Using Technology to Create Access to the World of Work
Listen and learn : Panel
Monday, November 30, 12:45–1:30 pm PST (Pacific Standard Time)
saki dodelson Julia Freeland Fisher Ed Hidalgo Dr. David Miyashiro
Cajon Valley USD’s World of Work provides comprehensive career development for K-12. Through a partnership with Beable Education, it makes a 'literacy-to-career’ connection by providing independent reading lessons on careers and skills differentiated to each student’s reading level. This panel addresses using technology for a blended approach to career education.
|Audience:||Chief technology officers/superintendents/school board members, Curriculum/district specialists, Principals/head teachers|
|Attendee devices:||Devices not needed|
|Topic:||Innovation in early childhood/elementary|
|Subject area:||Career and technical education, Language arts|
|ISTE Standards:||For Education Leaders:
Equity and Citizenship Advocate
|Additional detail:||Session recorded for video-on-demand|
In 2016, Cajon Valley Union School District launched a district-wide career development program called "The World of Work" (WoW). The program exposes students to career development experiences and resources so that they can develop interest in and relevant skills early on. It is informed by Social Cognitive Career Theory and other pedagogical approaches.
The program has used various technologies, such as Nepris, a cloud-based platform that connects teachers with professionals who are willing to virtually connect with students, to support their program and create access to career development opportunities. Students have been able to Skype with a female scientist in the lab as she shows them what she does each day, as well as tour a ﬁre station. Through its partnership with Beable Education, the program also provides personalized career exposure based on a RIASEC Career Indicator assessment, independent reading lessons on careers and employability skills in both English and Spanish, differentiated by each student’s Lexile level.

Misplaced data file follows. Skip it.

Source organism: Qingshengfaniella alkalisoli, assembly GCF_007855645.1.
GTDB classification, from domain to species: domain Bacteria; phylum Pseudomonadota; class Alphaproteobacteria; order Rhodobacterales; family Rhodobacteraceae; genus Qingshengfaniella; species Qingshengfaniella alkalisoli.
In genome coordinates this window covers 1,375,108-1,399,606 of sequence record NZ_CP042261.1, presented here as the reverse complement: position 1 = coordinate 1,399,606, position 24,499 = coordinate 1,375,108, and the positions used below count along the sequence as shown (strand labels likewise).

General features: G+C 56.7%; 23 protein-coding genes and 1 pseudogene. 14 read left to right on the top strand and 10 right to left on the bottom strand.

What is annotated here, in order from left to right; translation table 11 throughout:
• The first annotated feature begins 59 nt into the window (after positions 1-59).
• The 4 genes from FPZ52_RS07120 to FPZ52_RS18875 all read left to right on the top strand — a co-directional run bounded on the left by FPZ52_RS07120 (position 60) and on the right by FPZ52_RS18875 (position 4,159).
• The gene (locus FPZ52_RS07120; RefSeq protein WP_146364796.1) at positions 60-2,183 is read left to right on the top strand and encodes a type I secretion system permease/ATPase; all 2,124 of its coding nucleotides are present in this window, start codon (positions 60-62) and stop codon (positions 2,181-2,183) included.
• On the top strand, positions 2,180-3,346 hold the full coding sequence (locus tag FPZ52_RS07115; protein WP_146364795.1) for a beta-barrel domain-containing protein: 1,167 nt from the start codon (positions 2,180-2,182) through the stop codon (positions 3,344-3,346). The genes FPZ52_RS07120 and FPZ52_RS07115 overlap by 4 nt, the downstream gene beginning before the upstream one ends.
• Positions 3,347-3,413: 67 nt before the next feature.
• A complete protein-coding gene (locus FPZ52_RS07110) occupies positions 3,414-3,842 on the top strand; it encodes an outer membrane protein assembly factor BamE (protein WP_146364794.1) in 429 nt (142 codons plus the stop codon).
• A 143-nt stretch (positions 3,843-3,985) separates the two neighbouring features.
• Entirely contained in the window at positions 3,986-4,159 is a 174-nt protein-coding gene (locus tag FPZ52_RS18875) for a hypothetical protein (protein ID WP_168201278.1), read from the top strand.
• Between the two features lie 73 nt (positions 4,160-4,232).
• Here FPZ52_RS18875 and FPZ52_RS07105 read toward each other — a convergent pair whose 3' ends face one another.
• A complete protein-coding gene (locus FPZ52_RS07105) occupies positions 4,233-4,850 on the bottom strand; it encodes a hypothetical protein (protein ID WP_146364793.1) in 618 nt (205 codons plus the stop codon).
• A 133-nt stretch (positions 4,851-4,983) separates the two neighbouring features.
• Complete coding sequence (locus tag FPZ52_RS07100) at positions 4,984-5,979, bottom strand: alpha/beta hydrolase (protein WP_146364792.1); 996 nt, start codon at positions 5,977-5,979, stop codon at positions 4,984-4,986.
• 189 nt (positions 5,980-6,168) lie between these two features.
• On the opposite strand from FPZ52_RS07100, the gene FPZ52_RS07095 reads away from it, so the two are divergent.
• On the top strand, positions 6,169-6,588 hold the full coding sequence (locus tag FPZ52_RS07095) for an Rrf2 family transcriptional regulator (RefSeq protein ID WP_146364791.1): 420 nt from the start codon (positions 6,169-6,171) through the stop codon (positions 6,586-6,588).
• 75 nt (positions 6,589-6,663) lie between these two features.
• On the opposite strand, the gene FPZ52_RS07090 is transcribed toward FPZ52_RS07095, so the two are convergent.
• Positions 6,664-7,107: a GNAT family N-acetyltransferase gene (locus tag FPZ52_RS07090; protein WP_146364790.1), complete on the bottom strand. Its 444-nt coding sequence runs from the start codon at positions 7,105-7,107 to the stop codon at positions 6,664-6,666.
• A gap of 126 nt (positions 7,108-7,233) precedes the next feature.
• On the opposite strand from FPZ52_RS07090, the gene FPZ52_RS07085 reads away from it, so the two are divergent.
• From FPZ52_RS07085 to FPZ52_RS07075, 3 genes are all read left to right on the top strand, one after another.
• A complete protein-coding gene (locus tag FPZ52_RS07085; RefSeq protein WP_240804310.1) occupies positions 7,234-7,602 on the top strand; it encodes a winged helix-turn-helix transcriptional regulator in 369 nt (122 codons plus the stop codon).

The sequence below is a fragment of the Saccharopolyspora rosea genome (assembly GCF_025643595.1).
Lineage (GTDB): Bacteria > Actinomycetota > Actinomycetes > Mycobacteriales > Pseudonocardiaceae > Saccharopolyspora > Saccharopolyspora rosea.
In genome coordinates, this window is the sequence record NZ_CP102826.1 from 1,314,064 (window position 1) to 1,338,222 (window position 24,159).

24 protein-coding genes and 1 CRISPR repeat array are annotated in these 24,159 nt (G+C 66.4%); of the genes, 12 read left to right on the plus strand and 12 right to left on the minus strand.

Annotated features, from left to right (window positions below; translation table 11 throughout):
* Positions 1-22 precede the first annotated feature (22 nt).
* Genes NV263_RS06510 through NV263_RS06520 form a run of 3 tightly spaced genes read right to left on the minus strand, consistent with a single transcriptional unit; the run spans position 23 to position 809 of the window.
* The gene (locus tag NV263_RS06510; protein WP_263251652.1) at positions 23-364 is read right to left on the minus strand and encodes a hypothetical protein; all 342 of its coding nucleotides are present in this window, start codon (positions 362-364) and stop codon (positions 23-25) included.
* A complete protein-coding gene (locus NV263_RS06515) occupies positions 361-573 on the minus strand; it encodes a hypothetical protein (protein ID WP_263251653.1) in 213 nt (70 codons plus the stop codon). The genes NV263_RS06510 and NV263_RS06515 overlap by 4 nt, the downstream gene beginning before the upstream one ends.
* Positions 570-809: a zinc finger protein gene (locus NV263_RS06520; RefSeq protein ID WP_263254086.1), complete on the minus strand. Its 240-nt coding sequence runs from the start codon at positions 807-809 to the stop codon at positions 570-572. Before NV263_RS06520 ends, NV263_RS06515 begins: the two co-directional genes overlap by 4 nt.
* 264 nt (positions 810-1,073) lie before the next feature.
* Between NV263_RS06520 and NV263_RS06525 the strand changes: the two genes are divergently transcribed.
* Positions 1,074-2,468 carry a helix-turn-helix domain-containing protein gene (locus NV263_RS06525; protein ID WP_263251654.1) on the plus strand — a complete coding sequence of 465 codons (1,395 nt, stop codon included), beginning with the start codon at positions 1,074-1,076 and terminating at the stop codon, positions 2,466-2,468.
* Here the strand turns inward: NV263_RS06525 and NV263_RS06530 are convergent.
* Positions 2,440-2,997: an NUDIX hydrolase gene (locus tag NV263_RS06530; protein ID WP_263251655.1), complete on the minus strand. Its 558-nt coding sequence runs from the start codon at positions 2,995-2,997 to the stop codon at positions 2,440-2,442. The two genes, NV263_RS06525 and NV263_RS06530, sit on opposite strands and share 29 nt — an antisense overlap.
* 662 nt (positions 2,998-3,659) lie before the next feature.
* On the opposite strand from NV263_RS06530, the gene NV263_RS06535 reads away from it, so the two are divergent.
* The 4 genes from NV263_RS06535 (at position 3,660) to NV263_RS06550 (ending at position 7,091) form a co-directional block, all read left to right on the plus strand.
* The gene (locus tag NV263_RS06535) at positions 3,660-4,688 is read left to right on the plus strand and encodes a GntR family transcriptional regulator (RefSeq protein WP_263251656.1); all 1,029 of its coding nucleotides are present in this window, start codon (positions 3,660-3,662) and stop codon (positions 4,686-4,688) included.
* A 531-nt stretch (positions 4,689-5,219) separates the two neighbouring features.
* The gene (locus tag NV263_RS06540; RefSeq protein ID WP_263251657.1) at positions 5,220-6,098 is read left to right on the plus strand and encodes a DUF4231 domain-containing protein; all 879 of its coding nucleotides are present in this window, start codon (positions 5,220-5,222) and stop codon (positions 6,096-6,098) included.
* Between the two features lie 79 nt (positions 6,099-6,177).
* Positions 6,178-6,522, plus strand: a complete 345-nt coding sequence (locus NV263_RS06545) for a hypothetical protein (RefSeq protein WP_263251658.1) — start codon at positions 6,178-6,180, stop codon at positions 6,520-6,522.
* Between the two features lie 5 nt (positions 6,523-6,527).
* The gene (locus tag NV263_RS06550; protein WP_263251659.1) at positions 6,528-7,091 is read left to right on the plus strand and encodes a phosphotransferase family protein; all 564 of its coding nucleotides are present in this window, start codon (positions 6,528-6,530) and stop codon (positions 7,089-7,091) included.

Furthermore, CVUSD itself was inducted by Digital Promise into The League of Innovative Schools for its work on integrating technology into schools-- a distinction that ranks CVUSD as one of the top 73 US school districts for innovation and digital learning. CVUSD now has 1:1 laptops, 24/7 access to internet connectivity, and a robust ecosystem of digital tools and resources.
Attendees will gain an understanding of best practices and lessons learned from real-world experience with career development, especially how technology can be used to support these efforts.
The panel will have a series of questions they will discuss for half of the session; the other half will be spent on Q&A from the audience.
David Miyashiro, Ed.D., is the superintendent of the Cajon Valley Union School District (CVUSD) in El Cajon, California. Under his leadership, CVUSD has achieved systemwide success with blended and personalized learning, where all teachers and students have 24/7 access to their own district-issued laptop, internet connectivity and a digital ecosystem of robust resources and creativity tools. In 2015, CVUSD was inducted into The League of Innovative Schools, a distinction that ranks Cajon Valley in the top 73 U.S. school districts for innovation and digital learning. In the spirit of TED, CVUSD launched the first districtwide TEDx and TED Ed Club in the U.S. Miyashiro was invited by TED to the first cohort of TED-Ed Innovative Educators, a partnership that has allowed all students in Cajon Valley access to a robust and personalized curriculum designed by the TED-Ed team. CVUSD also partners with Code.org and Code To The Future to bring computer science to all students, and is home to the first K-5 computer science magnet schools in the U.S. Miyashiro was previously the assistant superintendent of educational services for the Encinitas Union School District, and a principal in the Fullerton and East Whittier school districts. He has a doctoral degree from UCLA, a master’s from Grand Canyon University and a bachelor’s from California State University, Long Beach. Miyashiro was appointed by the California State Board of Education to serve as co-chair for the state’s committee tasked with bringing computer science to all K-12 students. He also serves on the California School Boards Association’s (CSBA) President's Advisory Council, and was named 2016 Superintendent of the Year by the Association of California School Administrators (ACSA) Region 18.
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